Much as walking or running regularly could do wonders for your health and stamina, the daily grind could take a toll on your feet. For people used to these physical activities, the consequences may be startling. Sheryl Ubelacker of The Canadian Press relates the story of a woman who suddenly suffered foot pain, in an article for Prince George Citizen:
Connie Glen isn’t sure what she did exactly, but in February she started getting unexplained pain in her left heel — and seven months, several practitioners and about $2,000 later, it’s still not entirely healed, though she’s finally seeing some improvement.
Glen, whose exercise routine had ironically included yoga and pilates to help stretch and strengthen her muscles to prevent injury, had started taking twice-weekly barre classes that incorporate some of the “up-on-your-toes” exercises ballet dancers use to limber up.
“And I started getting this funny pain in my heel once in a while, but I didn’t relate it to the barre class,” says the 49-year-old from Oakville, Ont., who works as a quality manager for a major food company.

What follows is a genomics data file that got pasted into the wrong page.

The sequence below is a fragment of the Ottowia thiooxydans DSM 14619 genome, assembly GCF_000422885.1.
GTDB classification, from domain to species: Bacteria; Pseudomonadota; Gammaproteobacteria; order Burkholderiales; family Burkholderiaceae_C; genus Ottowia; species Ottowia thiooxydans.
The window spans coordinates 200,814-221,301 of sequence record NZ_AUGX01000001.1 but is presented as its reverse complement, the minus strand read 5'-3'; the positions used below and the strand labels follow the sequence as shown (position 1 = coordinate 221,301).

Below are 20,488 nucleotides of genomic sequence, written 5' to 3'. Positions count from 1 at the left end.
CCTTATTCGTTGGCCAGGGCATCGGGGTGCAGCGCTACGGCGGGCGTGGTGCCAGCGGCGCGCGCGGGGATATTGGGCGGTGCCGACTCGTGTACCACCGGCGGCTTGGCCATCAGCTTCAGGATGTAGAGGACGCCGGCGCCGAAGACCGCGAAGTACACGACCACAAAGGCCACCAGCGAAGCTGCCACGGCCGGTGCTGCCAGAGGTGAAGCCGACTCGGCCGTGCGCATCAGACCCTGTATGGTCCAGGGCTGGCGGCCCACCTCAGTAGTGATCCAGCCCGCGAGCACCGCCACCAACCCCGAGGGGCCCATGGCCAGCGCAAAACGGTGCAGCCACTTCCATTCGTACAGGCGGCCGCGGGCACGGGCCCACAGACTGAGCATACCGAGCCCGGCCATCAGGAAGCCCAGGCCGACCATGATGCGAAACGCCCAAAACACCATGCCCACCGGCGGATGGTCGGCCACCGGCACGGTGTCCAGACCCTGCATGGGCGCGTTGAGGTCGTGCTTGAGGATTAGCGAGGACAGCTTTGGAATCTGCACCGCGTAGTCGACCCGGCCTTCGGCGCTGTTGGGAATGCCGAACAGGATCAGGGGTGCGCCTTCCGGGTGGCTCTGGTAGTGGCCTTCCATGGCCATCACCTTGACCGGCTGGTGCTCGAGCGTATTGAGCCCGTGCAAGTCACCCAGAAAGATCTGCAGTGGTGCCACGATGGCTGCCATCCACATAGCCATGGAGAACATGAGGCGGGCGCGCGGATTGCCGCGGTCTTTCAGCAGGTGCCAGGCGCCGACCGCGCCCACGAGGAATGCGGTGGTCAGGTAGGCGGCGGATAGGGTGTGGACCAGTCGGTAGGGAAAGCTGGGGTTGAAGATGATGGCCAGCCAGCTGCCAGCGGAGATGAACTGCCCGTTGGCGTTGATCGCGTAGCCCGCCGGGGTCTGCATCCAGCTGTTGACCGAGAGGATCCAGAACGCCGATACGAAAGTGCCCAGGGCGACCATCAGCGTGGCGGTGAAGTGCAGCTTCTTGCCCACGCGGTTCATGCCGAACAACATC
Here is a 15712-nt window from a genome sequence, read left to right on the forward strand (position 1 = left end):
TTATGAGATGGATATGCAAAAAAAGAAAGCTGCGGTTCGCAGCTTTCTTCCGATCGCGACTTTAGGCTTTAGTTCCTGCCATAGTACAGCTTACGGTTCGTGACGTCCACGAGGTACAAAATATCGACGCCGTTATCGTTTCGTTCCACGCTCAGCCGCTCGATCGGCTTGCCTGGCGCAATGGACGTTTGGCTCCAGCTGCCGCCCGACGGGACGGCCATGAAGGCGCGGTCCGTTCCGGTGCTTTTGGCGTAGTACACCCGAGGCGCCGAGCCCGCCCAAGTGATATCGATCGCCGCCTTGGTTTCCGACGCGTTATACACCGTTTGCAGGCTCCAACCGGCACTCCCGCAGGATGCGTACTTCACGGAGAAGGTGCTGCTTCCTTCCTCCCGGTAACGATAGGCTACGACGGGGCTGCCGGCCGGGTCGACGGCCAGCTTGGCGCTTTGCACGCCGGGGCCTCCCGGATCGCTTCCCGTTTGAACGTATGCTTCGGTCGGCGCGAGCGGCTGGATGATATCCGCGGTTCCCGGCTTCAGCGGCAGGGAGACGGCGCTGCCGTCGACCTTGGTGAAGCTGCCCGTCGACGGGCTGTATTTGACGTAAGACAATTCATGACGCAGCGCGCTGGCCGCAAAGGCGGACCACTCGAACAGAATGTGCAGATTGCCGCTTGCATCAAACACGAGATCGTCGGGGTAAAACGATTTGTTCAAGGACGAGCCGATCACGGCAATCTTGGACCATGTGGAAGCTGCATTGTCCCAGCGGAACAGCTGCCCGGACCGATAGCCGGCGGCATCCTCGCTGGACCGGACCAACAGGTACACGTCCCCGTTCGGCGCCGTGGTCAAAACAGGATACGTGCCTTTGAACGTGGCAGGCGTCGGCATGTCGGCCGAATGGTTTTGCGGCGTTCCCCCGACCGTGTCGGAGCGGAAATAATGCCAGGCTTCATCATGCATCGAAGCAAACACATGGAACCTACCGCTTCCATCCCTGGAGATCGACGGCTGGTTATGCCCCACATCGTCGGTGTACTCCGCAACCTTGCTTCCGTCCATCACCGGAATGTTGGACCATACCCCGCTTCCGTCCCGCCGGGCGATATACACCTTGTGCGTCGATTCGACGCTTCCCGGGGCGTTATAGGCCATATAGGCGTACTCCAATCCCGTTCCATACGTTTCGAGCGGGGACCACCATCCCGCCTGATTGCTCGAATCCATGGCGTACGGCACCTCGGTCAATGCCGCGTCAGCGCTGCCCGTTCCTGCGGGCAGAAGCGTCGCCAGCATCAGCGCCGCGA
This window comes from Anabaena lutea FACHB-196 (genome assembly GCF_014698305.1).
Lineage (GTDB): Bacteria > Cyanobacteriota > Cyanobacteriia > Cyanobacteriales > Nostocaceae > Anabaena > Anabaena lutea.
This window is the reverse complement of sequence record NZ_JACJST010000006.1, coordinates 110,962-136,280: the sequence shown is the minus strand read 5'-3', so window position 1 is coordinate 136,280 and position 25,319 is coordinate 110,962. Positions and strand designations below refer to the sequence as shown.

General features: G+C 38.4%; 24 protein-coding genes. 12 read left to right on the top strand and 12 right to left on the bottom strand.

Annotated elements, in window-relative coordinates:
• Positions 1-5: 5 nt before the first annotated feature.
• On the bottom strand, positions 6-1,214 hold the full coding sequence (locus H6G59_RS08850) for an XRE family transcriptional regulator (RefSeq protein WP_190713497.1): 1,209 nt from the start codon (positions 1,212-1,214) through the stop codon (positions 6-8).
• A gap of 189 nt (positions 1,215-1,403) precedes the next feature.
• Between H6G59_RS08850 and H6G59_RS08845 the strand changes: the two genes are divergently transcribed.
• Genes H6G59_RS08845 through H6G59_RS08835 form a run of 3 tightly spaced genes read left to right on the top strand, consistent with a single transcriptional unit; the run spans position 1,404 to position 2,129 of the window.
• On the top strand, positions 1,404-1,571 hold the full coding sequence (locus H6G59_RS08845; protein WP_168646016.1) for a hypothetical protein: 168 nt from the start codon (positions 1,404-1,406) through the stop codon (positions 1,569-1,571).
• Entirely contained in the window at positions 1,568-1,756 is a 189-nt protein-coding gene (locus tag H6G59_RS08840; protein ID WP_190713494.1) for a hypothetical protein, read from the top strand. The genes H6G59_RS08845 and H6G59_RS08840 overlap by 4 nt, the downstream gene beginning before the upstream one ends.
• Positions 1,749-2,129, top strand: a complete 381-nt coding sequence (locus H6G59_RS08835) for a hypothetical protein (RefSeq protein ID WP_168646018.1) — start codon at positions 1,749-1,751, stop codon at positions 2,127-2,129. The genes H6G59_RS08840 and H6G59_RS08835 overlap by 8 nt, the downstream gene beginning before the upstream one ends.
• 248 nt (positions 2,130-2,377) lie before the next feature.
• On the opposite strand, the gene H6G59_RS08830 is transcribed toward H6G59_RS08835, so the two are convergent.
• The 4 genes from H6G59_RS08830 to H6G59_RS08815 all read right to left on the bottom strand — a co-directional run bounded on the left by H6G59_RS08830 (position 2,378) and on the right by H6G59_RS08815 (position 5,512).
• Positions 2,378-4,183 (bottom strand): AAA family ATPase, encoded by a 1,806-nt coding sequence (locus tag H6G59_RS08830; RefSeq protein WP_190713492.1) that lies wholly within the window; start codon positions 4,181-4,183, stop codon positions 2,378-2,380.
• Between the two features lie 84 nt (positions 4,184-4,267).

Glen has plantar fasciitis, an inflammation of the plantar fascia, which is a thick tissue running along the foot’s bottom from the heel to the toe. Exercises usually cause this condition, bringing about excruciating pain for the person suffering it.
Plantar fasciitis, along with other movement-based injuries, may affect one in ten people whose regular activities require frequent foot movement. Massage specialists claim that people with tight Achilles tendons or shop for the wrong shoes may have episodes of plantar fasciitis.
Dealing with plantar fasciitis
If you find yourself suffering from plantar fasciitis, book an appointment with a rehab practice like the OMNI Health and Rehab Clinic and work out a solution, such as orthotics in Burlington, Ontario. Orthotics is the science of creating devices designed to restrict or aid movement.
Plantar fasciitis patients need to provide a comprehensive history of their condition to help a podiatrist form a solution. This usually requires a full biomechanical analysis. Initial solutions given by an interviewed podiatrist are stretching the legs, pulling the toes toward the nose, or rolling the arch of the sole over round objects like a cylinder or ball.
Chronic pain as a result of plantar fasciitis, however, may still be possible despite the abovementioned solutions. A reputable Burlington foot clinic can make a custom orthotic insole for the patient’s shoe based on a 3D model of the affected foot. Foot experts may require wearing a night splint as well, as long as the analysis supports that solution.
(Source: My foot: Plantar fasciitis stubborn to heal, experts say don’t put off treatment, The Prince George Citizen, 6 October 2014).